Marx’s misquotation was pointed out. Nonetheless, he reproduced it in Capital, along with other discrepancies, and when the falsification was again noticed and denounced, he let out a huge discharge of obfuscating ink; he, Engels and later his daughter Eleanor were involved in the row, attempting to defend the indefensible, for twenty years. None of them would ever admit the original, clear falsification and the result of the debate is that some readers are left with the impression, as Marx intended, that there are two sides to the controversy. There are not. Marx knew Gladstone never said any such thing and the cheat was deliberate. It was not unique. Marx similarly falsified quotations from Adam Smith.
Marx’s systematic misuse of sources attracted the attention of two Cambridge scholars in the 1880s. Using the revised French edition of Capital (1872-75), they produced a paper for the Cambridge Economic Club, ‘Comments on the use of the Blue Books by Karl Marx in Chapter XV of Le Capital’ (1885). They say they first checked Marx’s references ‘to derive fuller information on some points’, but being struck by the ‘accumulating discrepancies’ they decided to examine ‘the scope and importance of the errors so plainly existing’.
They discovered that the differences between the Blue Book texts and Marx’s quotations from them were not the result solely of inaccuracy but ‘showed signs of a distorting influence’. In one class of cases they found that quotations had often been ‘conveniently shortened by the omission of passages which would be likely to weigh against the conclusions which Marx was trying to establish’. Another category ‘consists in piecing together fictitious quotations out of isolated statements contained in different parts of a Report. These are then foisted upon the reader in inverted commas with all the authority of direct quotations from the Blue Books themselves.’ On one topic, the sewing machine, ‘he uses the Blue Books with a recklessness which is appalling…to prove just the contrary of what they really establish.’ They concluded that their evidence might not be ‘sufficient to sustain a charge of deliberate falsification’ but certainly showed ‘an almost criminal recklessness in the use of authorities’ and warranted treating any ‘other parts of Marx’s work with suspicion’.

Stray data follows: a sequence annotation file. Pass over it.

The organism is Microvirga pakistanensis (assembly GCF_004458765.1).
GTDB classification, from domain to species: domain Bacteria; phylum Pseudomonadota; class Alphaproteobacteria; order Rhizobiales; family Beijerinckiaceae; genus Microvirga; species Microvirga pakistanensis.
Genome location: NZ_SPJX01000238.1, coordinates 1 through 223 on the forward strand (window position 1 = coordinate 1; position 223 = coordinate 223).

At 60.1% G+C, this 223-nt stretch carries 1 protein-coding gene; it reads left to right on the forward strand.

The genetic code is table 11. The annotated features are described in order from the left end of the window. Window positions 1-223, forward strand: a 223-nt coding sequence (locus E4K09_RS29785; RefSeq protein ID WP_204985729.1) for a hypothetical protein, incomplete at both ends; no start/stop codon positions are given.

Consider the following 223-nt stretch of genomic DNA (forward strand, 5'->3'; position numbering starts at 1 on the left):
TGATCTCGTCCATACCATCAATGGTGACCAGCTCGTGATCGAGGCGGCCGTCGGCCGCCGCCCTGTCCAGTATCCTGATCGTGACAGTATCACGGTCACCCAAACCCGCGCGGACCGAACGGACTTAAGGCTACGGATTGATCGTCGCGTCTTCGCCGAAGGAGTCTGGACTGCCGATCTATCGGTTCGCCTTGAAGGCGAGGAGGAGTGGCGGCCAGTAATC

The truth is, even the most superficial inquiry into Marx’s use of evidence forces one to treat with scepticism everything he wrote which relies on factual data. He can never be trusted. The whole of the key Chapter Eight of Capital is a deliberate and systematic falsification to prove a thesis which an objective examination of the facts showed was untenable.
His crimes against the truth fall under four heads. First, he uses out-of-date material because up-to-date material does not support his case. Second he selects certain industries, where conditions were particularly bad, as typical of capitalism. This cheat was particularly important to Marx because without it he would not really have had Chapter Eight at all. His thesis was that capitalism produces ever-worsening conditions; the more capital employed, the more badly the workers had to be treated to secure adequate returns. The evidence he quotes at length to justify it comes almost entirely from small, inefficient, under-capitalized firms in archaic industries which in most cases were pre-capitalist-pottery, dressmaking, blacksmiths, baking, matches, wallpaper, lace, for instance.